I ultimately switched to the Olympus m4/3 system but eventually moved to Sony’s E-mount and FE-mount cameras for a couple of reasons. Although I’ve captured many great images in the last 5 years using PEN and OM-D cameras and they do work beautifully for many photographers, they didn’t meet all of my personal needs. I switched to E-mount and FE-mount bodies and they are great, but I ultimately was forced to pick up the LA-EA4 adapter and use A-mount lenses to get the lenses and the AF performance that I needed for much of my work.

    After I was using the E-mount and FE-mount cameras with GIANT A-mount lenses I decided to pick up the RX1 as a smaller full-frame solution because even the A7 with either the LA-EA4 adapter and A-mount Sigma 35mm f/1.4 Art lens or native FE 35mm f/2.8 seemed bigger than I wanted for “mirrorless” … and that was when it hit me. What is the real advantage of using the lighter E/FE-mount cameras if I’m connecting the LA-EA4 adapter and using A-mount lenses to get the performance I need?

    I rented the A77II and A99 A-mount bodies to use for two weeks and discovered they have the same “mirrorless” ability to preview exposure using live view but they have NOTICEABLY superior AF performance with A-mount glass (even better than the A7 or A6000 with LA-EA4), balance better in my hands when shooting with A-mount glass, and the larger batteries in the A77II and A99 last MUCH longer than the smaller batteries in the A7 and A6000 bodies. I ordered A-mount bodies in late March and I’m already happier.

    I’ve seen many working photographers who have switched to FE-mount bodies and the majority I’ve personally seen are also using the LA-EA4 and A-mount lenses. Even if the selection of native FE-mount lenses improve, I feel like the A-mount bodies and lenses are this beautiful woman who is a supermodel waiting to be discovered but photographers are ignoring her because there’s a younger girl who is making more noise and is covered in makeup to hide her flaws who is getting all the attention.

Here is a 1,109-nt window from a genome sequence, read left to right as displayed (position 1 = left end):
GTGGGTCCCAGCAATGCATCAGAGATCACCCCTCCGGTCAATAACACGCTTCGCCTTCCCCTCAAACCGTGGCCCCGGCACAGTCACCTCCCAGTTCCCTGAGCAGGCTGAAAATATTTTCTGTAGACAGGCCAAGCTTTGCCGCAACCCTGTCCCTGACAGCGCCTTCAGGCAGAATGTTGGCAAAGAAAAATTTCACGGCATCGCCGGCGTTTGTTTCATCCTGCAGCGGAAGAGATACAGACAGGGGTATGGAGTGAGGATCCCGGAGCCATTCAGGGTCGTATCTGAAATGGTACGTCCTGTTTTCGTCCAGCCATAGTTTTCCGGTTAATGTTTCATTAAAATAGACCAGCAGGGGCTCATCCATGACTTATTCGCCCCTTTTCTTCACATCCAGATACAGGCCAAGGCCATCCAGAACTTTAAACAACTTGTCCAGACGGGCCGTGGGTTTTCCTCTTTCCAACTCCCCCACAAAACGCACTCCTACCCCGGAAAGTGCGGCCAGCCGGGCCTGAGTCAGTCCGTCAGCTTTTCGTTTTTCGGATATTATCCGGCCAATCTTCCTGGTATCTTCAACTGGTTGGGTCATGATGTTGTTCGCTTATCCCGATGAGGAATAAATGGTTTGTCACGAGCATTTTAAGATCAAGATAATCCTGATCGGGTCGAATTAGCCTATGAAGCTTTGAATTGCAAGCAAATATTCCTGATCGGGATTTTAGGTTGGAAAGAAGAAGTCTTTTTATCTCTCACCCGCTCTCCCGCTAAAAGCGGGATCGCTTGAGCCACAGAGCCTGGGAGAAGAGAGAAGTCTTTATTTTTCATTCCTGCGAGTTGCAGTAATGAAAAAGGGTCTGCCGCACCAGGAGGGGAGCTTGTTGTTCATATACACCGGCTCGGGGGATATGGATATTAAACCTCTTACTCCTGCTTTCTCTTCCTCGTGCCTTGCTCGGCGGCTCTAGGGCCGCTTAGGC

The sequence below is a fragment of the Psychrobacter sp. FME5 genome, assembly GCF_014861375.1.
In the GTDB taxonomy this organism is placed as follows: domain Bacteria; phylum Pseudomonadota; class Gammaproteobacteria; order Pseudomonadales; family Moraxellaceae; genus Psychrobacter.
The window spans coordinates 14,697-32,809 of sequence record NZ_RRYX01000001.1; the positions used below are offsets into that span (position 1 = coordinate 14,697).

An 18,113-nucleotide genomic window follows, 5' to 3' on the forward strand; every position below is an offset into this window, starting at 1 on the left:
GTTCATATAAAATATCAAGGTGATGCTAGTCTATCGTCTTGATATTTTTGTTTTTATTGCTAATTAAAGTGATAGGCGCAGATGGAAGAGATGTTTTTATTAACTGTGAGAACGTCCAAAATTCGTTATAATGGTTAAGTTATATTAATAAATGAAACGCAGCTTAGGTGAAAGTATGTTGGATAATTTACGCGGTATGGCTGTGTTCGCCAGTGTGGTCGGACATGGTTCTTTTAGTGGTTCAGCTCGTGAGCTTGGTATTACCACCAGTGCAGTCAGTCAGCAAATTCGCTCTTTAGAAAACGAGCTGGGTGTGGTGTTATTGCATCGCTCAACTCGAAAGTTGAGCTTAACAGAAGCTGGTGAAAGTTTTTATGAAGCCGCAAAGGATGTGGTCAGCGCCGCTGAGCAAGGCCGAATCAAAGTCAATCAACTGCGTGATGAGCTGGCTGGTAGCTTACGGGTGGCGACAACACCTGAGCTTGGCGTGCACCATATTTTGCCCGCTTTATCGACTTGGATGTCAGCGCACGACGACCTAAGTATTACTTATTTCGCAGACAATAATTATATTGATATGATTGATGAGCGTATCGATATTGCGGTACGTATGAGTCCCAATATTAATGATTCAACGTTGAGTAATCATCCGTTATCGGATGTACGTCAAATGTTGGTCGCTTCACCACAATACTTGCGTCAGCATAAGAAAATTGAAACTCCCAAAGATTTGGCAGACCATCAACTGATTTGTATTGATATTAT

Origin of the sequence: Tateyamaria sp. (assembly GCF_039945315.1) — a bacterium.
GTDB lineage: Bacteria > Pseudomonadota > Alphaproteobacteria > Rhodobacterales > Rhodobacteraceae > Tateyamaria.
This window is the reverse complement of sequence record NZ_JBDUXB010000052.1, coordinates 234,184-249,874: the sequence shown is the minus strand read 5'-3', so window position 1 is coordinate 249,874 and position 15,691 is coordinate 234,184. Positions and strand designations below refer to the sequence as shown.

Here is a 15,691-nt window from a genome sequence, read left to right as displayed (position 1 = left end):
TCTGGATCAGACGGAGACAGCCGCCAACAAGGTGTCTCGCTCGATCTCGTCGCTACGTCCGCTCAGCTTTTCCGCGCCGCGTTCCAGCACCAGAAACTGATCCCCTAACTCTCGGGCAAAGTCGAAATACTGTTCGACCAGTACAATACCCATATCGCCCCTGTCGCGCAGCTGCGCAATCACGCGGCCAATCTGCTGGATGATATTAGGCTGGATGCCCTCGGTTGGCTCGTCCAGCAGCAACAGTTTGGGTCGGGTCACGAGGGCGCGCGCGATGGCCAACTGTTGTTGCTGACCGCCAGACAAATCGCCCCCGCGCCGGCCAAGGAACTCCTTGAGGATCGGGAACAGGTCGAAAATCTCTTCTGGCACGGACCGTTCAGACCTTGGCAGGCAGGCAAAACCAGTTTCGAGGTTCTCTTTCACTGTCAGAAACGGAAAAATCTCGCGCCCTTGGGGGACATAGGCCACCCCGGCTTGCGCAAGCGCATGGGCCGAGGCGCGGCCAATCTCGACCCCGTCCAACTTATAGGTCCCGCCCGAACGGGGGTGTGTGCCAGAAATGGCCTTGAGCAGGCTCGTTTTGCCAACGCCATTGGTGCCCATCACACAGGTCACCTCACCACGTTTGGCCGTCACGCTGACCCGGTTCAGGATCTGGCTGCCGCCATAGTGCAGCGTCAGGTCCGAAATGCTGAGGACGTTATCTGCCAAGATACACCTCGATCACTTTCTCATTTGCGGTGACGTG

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  3. tuerta photography

    I just sold my whole Sony setup (body, 8 lenses, 3 flashes) this week. Sony has been too vague even when asked direct questions about the future of A-mount, and while I had hoped for a new A99 replacement model, I have given up on that and am switching over to Fuji now.

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  4. Spencer Pablo

    I’m pretty heavily invested in the a-mount side, but totally understand the focus on the e-mount. Luckily my Zeiss a-mount lenses work acceptably with the adapter for my a7 cameras. In fact, my favorite combo is the a7r and the a-mount 135mm 1.8 Zeiss.

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  5. Greg Silver

    Since I have an E-mount camera, I’d have to say – heck yeah I’m happy they’re focusing on that lens format. That beino said I hope they continue the A-mount format too.

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  6. Austin Swenson

    I don’t think the A-mount is going anywhere as long as DSLR style cameras are being made, because I think Sony will still want to compete in that market if they can, and I think they are doing just fine in that space. It’s just easy for someone to poo-poo the idea of shooting A-mount when you have Nikon and Canon dominating that space for so much longer.

    As far as them producing fewer crop sensor bodies, I think I am okay with that, because I don’t really know any people with those smaller bodies anyway, and I couldn’t go back to one myself now that I have used the full featured ones.

    When they introduced the A7 line, they said they wouldn’t be going anywhere for the foreseeable future with that anyway, so I don’t think I’m too worried yet.

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  7. Mircea Blanaru

    I think that having more diverse standards is better for the consumer.

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  8. Cha

    I have a few professional A-mount primes and I’m just WAITING for a solid A-Mount DSLR to pin them on. I cannot wait for jan/feb 2015!